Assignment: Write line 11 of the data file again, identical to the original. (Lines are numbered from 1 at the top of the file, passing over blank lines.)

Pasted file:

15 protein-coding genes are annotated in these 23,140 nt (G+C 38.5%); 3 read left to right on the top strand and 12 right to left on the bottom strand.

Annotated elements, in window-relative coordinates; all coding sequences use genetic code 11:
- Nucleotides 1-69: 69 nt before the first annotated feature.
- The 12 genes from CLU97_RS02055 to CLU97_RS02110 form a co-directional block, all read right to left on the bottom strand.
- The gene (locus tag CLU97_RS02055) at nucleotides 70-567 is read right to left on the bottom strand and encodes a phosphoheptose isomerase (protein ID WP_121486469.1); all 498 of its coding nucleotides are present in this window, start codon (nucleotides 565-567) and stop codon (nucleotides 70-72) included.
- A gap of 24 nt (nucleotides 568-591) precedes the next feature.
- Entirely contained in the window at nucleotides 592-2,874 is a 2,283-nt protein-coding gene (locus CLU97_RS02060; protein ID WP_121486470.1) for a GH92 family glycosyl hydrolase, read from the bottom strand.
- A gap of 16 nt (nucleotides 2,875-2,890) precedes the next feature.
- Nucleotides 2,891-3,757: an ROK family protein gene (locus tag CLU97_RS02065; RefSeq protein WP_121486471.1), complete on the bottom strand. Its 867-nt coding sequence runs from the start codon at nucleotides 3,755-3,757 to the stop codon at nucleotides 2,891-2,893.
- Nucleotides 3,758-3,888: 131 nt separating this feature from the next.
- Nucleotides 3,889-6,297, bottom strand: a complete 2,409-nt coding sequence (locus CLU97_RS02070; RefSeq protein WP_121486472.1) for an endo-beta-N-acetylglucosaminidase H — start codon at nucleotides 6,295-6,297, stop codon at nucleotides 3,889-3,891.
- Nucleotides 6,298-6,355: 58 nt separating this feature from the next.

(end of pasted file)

- Nucleotides 3,889-6,297, bottom strand: a complete 2,409-nt coding sequence (locus CLU97_RS02070; RefSeq protein WP_121486472.1) for an endo-beta-N-acetylglucosaminidase H — start codon at nucleotides 6,295-6,297, stop codon at nucleotides 3,889-3,891.